Local Unions, Elected Officials Recognize Essential Workers Who Died In Pandemic
Labor unions and local officials across Indiana recognized an annual Workers Memorial Day on Wednesday. One event in South Bend unveiled a memorial to essential workers who died as a result of the COVID-19 pandemic.
Services honored those who died on the job and celebrated labor unions who have historically pushed for safety regulations. This memorial day also marked the 50th anniversary of the Occupational Safety and Health Administration. OSHA is currently drawing criticism for being more than a month past President Biden’s deadline to produce an emergency safety standard related to COVID-19.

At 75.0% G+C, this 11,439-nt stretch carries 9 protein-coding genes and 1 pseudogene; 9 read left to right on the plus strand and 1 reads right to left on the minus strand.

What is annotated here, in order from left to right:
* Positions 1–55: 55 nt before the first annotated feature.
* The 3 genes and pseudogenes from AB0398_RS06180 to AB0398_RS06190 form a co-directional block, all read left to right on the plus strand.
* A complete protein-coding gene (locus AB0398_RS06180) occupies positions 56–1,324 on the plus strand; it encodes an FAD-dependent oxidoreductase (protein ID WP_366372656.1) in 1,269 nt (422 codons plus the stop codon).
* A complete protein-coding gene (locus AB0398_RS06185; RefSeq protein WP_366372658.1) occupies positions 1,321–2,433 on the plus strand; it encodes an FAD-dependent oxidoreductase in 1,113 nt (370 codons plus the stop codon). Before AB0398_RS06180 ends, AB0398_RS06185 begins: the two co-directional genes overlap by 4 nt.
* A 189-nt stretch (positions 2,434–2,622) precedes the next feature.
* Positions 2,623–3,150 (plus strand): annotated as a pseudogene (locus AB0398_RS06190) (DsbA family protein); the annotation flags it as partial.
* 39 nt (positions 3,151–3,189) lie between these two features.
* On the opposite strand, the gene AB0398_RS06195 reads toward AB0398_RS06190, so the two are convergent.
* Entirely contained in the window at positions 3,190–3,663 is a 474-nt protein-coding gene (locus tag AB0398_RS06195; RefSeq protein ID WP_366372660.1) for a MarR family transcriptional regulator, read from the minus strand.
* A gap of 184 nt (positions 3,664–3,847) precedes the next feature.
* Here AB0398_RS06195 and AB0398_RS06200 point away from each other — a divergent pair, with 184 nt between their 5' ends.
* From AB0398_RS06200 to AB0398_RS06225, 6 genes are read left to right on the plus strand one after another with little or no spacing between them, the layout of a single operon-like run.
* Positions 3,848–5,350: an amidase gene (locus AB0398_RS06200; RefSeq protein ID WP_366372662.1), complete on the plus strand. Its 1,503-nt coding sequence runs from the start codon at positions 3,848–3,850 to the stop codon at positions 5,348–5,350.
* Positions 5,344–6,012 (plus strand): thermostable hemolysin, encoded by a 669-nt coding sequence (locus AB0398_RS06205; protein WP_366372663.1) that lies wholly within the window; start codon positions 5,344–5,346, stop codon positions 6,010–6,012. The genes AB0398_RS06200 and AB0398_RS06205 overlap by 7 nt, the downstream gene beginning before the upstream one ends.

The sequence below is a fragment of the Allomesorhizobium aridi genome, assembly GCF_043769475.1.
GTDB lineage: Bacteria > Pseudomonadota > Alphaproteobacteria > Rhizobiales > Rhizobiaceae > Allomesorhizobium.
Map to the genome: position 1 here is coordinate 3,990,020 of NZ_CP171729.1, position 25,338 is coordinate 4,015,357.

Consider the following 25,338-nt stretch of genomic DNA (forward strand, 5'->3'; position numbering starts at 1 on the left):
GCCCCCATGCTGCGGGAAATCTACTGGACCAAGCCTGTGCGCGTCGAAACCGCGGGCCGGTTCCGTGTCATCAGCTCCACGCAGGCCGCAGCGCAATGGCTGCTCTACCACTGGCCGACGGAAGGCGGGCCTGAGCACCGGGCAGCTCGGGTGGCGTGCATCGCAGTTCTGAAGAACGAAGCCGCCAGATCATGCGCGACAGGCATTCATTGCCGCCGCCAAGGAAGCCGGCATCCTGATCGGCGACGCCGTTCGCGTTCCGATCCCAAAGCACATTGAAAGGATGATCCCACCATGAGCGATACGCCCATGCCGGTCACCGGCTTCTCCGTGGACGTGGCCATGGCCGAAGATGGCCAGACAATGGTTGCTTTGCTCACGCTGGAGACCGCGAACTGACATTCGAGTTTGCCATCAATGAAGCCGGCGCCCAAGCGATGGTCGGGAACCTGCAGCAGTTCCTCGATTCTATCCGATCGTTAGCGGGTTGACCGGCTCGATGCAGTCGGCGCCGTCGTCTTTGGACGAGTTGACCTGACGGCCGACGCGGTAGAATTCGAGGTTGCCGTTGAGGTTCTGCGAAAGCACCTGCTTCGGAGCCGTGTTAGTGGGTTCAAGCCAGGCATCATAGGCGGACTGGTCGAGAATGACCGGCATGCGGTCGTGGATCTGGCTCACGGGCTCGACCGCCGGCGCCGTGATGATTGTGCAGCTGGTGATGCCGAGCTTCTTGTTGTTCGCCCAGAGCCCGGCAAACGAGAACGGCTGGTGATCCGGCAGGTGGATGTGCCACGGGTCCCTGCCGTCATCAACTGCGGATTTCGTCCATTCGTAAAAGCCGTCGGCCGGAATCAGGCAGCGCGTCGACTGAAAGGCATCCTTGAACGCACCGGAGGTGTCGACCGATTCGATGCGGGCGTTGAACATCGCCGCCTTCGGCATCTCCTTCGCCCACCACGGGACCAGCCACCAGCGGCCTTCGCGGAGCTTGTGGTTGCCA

Dennis McCafferty, president of the Northern Indiana Area Labor Federation, said he’s confident that under the new administration it will happen.
“It’s like turning a ship around, you don’t stop on a dime and just turn the wheel, it takes a long time” he said. “Unfortunately there’s so much damage that’s been done to organized labor and working people.”
Labor groups also took the opportunity to pressure the U.S. Senate to support the Protecting the Right to Organize (PRO) Act. It aims to make it easier for workers to form and join unions at their jobs.
Indiana union membership is at a two-decade low, according to data from the Bureau of Labor Statistics. McCafferty said that's not only due to Indiana's so-called "right to work" laws, but lax enforcement of businesses who rely on undocumented workers or those "misclassified" as independent contractors.
“Anybody that’s using these people – abusing these people – the conversation should start with companies being fined back into the stone age for it,” he said.